Every co-op board in New York City has a duty to maintain and preserve the value of their cooperative. Part of the co-op boards process is the operating budget that determines monthly maintenance charges required from each shareholder, typically used for building maintenance in the upcoming year. Additionally, the co-op board will determine and set aside a reserve fund. The reserve fund is the co-op’s “rainy day” money, funds used for expected and unexpected repairs when needed.
For anyone looking to buy an NYC co-op apartment, understanding the importance of a building’s reserve fund will be critical. Without it, the co-op risks falling into disrepair and losing value with an adverse impact on all shareholders.
Developing a Reserve FundDeveloping a Reserve Fund
Also known as a capital budget, a reserve fund aims to project major repairs and replacements costs. The best funds should try to look as far ahead as they can, say, five years. This is not as hard as it might appear. Regular maintenance for structural elements like roofs, balconies, elevators, and the exterior façade is required every few years. Assuming a major issue doesn’t go unnoticed for years, the costs of these repairs can be predictable and manageable.
That said, every building will be different. Relying on a reserve fund to cover the next 3-6 months can be a recipe for disaster. Instead, they should have a detailed analysis of the building to determine all potential problems, now and in the future. This can be carried out through the building’s maintenance staff but is best done by a professional architect or engineer. In conjunction with this, a detailed costs analysis needs to be carried out.
Financial AnalysisFinancial Analysis
Once a better picture of the building’s current state begins to appear, the board can perform financial analysis to estimate the costs of repairs. As with the operating budget, the board should perform a financial analysis annually to consider the last capital budget and any changes made since then. The best-run co-ops will have a more than adequate reserve to cover any major repairs and improvements. When there are inadequate reserves, the building’s value will begin to suffer, making it more difficult for shareholders to sell their units.
The board will also have a responsibility to increase the value of the building. The co-op can do this through an investment strategy that makes use of the reserve fund. However, this is not the time to speculate or aim for overly ambitious projects. As the custodians of the reserve fund, the board has a duty to ensure all investments are safe, liquid, and come with maximum returns. Most boards achieve this by investing the reserve funds in money market accounts, certificates of deposit (CDs), and treasury bonds. The co-op board’s investment strategy can and should be amended over time to align with market conditions and the interest rate environment.
Dealing with a Major Capital repairDealing with a Major Capital repair
Now and then, a major repair or replacement issue might raise its ugly head. To deal with this, co-op boards typically have three options to raise emergency funds. They can refinance the underlying permanent mortgage, secure a line of credit against the building or charge an assessment to the shareholders. Which option a board goes for depends on the economic situation they find themselves in. If an assessment on the shareholders proves too costly or unpopular, financing would be the prudent approach. However, this will come with costs of its own in higher monthly maintenance charges for the residents. It will be up to each board to decide the best approach.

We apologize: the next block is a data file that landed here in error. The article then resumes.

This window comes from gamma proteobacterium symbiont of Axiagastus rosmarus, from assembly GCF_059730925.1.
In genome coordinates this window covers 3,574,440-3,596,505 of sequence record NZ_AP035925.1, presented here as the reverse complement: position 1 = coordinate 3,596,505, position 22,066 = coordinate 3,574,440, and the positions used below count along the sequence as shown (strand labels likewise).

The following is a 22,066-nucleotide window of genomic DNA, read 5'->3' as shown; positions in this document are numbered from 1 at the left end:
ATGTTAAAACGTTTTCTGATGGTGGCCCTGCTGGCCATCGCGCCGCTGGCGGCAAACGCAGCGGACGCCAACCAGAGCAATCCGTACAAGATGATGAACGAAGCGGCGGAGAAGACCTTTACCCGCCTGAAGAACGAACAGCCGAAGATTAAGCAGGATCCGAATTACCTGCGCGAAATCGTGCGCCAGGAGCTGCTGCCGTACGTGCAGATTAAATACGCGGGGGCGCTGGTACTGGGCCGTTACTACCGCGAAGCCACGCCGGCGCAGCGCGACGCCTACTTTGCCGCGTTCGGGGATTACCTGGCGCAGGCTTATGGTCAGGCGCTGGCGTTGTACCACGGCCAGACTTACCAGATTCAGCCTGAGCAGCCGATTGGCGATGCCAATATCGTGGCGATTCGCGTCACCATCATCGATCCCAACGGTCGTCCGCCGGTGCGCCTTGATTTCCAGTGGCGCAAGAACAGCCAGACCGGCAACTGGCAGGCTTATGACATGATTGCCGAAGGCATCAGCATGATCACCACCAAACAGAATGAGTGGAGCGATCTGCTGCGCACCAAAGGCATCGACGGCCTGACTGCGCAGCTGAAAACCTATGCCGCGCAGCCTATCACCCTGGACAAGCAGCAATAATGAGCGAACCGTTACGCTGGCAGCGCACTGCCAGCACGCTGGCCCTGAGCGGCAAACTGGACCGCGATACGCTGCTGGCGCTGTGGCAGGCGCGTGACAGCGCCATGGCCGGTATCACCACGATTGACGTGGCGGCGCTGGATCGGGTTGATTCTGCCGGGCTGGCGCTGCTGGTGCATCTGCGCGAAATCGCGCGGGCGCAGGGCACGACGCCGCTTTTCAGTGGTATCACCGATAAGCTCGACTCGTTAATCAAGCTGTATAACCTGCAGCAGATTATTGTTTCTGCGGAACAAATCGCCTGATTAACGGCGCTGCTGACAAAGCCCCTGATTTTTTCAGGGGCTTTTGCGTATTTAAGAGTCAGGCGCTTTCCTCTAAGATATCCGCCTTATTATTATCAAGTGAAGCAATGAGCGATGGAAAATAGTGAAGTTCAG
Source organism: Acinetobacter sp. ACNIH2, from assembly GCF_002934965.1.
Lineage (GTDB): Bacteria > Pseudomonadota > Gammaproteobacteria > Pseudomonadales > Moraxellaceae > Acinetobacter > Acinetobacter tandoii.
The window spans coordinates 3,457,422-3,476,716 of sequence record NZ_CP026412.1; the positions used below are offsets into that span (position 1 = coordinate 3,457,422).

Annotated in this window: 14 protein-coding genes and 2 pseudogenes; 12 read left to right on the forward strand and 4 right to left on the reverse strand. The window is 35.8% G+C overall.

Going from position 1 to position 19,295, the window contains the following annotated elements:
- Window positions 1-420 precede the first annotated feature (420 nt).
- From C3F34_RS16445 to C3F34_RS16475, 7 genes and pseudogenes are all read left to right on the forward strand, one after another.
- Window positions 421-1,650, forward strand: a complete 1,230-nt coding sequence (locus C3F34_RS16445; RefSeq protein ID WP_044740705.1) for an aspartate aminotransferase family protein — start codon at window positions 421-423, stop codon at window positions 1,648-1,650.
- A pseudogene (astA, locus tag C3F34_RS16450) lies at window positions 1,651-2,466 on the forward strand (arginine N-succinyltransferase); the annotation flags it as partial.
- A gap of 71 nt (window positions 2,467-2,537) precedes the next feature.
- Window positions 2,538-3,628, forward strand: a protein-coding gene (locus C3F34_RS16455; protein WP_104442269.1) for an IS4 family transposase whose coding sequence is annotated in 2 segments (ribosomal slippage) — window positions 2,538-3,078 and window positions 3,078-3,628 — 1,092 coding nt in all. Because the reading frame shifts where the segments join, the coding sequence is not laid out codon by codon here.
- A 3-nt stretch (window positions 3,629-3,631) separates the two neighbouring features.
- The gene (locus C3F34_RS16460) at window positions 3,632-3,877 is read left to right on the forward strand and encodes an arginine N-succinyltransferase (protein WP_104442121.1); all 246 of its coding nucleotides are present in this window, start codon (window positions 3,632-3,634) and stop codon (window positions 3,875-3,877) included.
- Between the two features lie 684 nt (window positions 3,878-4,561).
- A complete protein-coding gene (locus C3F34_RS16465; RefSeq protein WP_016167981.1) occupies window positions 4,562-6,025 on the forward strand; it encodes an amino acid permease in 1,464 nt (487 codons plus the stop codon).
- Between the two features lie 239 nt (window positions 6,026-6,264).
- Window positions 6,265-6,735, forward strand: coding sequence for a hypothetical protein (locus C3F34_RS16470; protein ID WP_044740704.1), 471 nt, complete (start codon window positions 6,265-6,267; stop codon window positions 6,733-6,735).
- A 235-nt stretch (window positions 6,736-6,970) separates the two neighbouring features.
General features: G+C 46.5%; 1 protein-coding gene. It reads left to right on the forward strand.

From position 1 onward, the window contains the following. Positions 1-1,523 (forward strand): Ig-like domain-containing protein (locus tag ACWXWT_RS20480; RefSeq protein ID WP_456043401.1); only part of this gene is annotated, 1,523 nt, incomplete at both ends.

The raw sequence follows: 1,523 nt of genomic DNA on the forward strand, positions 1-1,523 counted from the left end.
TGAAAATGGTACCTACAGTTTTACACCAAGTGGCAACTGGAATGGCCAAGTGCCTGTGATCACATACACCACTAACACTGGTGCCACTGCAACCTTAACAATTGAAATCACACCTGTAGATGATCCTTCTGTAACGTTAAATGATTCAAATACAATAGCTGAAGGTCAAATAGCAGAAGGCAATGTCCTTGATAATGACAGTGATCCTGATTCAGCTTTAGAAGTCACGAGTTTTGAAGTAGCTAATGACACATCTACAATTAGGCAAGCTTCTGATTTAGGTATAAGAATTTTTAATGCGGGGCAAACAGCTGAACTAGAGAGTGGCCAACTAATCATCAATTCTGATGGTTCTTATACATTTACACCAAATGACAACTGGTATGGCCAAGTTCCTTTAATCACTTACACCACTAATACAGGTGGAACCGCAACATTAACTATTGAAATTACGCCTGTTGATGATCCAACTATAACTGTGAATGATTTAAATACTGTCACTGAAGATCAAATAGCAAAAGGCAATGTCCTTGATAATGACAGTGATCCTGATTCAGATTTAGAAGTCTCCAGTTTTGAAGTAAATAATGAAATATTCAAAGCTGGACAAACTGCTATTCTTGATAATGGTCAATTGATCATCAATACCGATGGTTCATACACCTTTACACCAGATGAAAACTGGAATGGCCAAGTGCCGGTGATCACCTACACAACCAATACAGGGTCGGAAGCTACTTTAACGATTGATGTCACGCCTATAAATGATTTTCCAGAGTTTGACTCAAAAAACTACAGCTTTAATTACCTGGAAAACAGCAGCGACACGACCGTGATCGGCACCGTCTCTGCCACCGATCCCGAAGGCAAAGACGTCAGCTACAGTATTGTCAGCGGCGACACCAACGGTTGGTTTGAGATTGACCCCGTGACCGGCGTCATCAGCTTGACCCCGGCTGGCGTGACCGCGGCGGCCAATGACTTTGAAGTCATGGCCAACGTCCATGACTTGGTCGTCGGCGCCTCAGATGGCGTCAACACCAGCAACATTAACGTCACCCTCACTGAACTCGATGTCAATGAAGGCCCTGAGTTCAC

Doing Your Due Diligence When Purchasing a Co-opDoing Your Due Diligence When Purchasing a Co-op
Anyone buying in New York City knows the importance of doing their due diligence. Here, it’s “buyer-beware” territory, and if there’s an issue with a unit or the building itself, it is on you to find it. Fortunately, this is one of the areas that makes having a good real estate attorney pay for itself. Their job will uncover any problems, looking into the building’s finances, reserve fund, and board minutes. Much of this information can gleam from the building’s financial statements, providing intel about the building’s underlying mortgage.
Keep in mind, co-op financial statements only come out once a year, and if buying an apartment early in the year, you may not have access to their most recent statement until May or June. To get around this and find more information that will supplement the financial reports, you should consult the board minutes. This is the best method for determining the current state and what the board has on the agenda.
Even that may not be enough if important details have been struck from the minutes or if the board does not meet every month. As the last recourse, your attorney can send a detailed questionnaire to the building’s managing agent. Building management can confirm important details like the monthly maintenance, the number of shares for the unit, percentage of tax deductibility, current reserve fund, maintenance history, and plans.
All of this ensures that the co-op building you are buying into is well managed with an adequate reserve fund, with no surprise assessments waiting in store.
Final ThoughtsFinal Thoughts
Reserve funds are a critical part of every co-op’s financials. You really cannot be too careful with something like this. It is in every buyer’s best interest to know the state of a building before buying. Even once you have closed on your co-op apartment, keep abreast of the building’s finances by examining each year’s financial statement, operating budget, and capital budget.